Reviewed by Ben Courtice
From Little Things Big Things Grow: strategies for building revolutionary socialist organisations, by Mick Armstrong, Socialist Alternative, 2007.
As official politics continues to move to the right, a growing gulf is opening up between the hopes and aspirations of millions of working people and the agenda of the ruling capitalist establishment and its parties… Much of the time that disenchantment and discontent finds no outlet, but then it explodes in massive mobilisations like those against the outbreak of the Iraq war in 2003, or the repeated giant rallies against Howard’s WorkChoices.[i]
Thus Mick Armstrong of Socialist Alternative[ii] sets the scene in the introduction to his survey of strategic considerations of how a socialist group should organise. The book opens with the main essay, “The nature and tasks of a socialist propaganda group”. It then proceeds through a series of historical sketches, starting with Marx and Engels and winding its way through various 20th century socialist movements to illustrate the argument he makes in the first chapter.
The core of the argument
Armstrong is clear from the outset that socialist ideas do not have a mass following despite the simmering political discontent we operate in. Locating his group in this situation as a propaganda group (larger than a small discussion circle, smaller than a mass party), he states that “propaganda groups do not have the capacity to lead workers in major struggles and recruit on that basis ... we are primarily arguing our ideas ... not agitating for mass action”. The most he will concede outside of this is that “we can play an important role in initiating some localised struggles and provide some of the key activists in a variety of campaign groups”. Even this is qualified later.
The whole argument is dedicated to this contradiction. Flowing from the passage I quoted at the outset, Armstrong addresses the conflict between the objective needs of the struggle and the abilities he allows his group, which are severely restricted. While the ``challenge today is to rebuild the socialist movement from scratch and breathe life into the union movement and the broader left”, he has already ruled out “agitating for mass action”.
To “rebuild the socialist movement” begins with political clarification. This “vigorous ideological struggle” doesn’t just mean understanding the shortcomings of capitalism, but “a high degree of political demarcation from those on the left who don’t agree with any aspect of Marxism. There can be no compromises, no concessions …” Later in a chapter on the Vietnamese Trotskyists in the 1930s, Armstrong elaborates more on this theme, advocating “the necessity of maintaining a strict political separation between [the Marxists’ own organisation] and those of their rivals on the left” – such rivals including those who “look to the regimes in Vietnam, China, North Korea or Cuba” (never mind the stark differences in each of these countries’ revolutions and current situations!).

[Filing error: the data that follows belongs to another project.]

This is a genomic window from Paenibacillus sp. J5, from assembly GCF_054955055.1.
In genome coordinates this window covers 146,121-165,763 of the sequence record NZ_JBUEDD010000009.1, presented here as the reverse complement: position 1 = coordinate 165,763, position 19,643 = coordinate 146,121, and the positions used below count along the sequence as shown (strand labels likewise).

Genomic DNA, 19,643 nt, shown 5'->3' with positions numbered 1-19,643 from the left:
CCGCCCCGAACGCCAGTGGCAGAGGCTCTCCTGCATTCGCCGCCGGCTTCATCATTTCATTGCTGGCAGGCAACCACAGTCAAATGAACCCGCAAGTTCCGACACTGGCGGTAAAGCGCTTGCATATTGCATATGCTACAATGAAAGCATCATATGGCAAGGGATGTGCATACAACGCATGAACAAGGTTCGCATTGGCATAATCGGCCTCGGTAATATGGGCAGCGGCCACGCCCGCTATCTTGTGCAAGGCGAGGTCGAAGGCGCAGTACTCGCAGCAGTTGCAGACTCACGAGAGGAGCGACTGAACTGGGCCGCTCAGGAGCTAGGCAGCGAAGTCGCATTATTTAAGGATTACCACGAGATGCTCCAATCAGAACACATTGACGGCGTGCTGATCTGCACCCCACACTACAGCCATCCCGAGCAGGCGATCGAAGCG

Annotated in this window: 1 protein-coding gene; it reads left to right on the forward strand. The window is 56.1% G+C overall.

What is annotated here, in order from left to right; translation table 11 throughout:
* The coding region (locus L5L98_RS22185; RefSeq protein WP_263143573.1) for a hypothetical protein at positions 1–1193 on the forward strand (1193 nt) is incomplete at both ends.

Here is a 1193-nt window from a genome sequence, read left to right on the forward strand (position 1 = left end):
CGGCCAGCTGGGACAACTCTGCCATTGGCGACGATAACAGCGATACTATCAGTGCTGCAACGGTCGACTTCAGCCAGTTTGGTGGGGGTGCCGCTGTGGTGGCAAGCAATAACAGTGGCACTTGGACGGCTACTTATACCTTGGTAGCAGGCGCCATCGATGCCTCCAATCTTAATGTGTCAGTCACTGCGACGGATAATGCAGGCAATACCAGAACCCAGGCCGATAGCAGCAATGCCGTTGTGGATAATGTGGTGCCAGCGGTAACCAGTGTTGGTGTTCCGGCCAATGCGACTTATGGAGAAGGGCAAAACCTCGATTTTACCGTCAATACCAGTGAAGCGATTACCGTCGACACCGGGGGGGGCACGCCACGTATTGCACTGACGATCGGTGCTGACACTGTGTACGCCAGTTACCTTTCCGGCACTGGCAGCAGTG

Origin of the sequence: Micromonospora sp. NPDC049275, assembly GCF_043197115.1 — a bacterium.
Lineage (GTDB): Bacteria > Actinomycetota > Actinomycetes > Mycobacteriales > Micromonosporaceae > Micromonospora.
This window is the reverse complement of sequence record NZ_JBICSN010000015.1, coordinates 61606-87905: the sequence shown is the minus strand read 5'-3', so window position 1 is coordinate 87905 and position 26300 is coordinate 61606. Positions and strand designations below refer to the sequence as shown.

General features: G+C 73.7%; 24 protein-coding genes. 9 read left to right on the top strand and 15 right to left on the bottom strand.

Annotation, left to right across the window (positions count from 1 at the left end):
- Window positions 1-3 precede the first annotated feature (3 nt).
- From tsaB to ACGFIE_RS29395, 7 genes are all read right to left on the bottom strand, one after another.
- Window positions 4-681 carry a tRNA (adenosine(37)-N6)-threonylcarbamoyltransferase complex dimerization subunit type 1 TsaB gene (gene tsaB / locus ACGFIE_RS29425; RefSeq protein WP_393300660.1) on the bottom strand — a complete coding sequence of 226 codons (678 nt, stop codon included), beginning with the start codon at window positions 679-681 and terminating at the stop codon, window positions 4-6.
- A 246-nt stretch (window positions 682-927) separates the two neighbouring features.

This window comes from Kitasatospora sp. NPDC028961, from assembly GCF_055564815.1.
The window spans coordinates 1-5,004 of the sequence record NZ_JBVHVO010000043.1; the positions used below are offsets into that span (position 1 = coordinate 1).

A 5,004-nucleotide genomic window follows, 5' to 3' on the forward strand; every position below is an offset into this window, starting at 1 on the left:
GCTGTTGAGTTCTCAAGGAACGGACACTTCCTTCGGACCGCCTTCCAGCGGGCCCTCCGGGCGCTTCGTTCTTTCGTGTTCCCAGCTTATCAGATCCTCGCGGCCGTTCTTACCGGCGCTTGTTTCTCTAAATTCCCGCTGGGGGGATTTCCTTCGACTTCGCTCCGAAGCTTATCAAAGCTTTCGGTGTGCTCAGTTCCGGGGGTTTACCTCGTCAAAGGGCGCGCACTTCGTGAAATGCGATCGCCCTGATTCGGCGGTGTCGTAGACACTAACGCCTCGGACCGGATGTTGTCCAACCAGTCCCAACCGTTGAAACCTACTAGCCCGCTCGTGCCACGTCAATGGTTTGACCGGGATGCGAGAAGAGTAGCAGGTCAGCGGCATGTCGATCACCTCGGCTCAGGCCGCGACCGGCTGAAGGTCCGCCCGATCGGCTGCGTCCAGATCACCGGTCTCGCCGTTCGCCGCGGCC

Having clarified political points of difference and recruited and steeled a group of cadre in this understanding, the next step in understanding strategy for Armstrong is to identify an audience to whom Marxism can be explained in concrete terms. Armstrong describes this as being able to “answer the central political question: what do we do next?”. He doesn’t say, the question is what the working class, or at least a section of it, should do next, just “we”. This may only be an accidental ambiguity, but it seems the only question to be answered, for Armstrong, is what his small group should do next.
Traditionally, Armstrong explains, the socialist movement has sought to relate to the “vanguard” of the working class, “the most politically conscious” section of it. Yet “there has been no organised political vanguard in any meaningful sense … since the 1970s… Nor are there ongoing campaigns that we can relate to that are radicalising and organising into activity significant bodies of people.” Protests like the Your Rights at Work of that last few years that helped defeat the conservative government of Prime Minister John Howard, or the huge anti-war rallies of 2003 “have not led to the emergence of ongoing organised movements”.
What would constitute an “ongoing organised movement” is not spelt out clearly. The theory that we are in a downturn of political struggle is fashionable from time to time on the left, especially within Armstrong’s political tradition, the International Socialist Tendency of the British Socialist Workers’ Party, which has extensively theorised the idea of the “downturn” ever since the 1980s.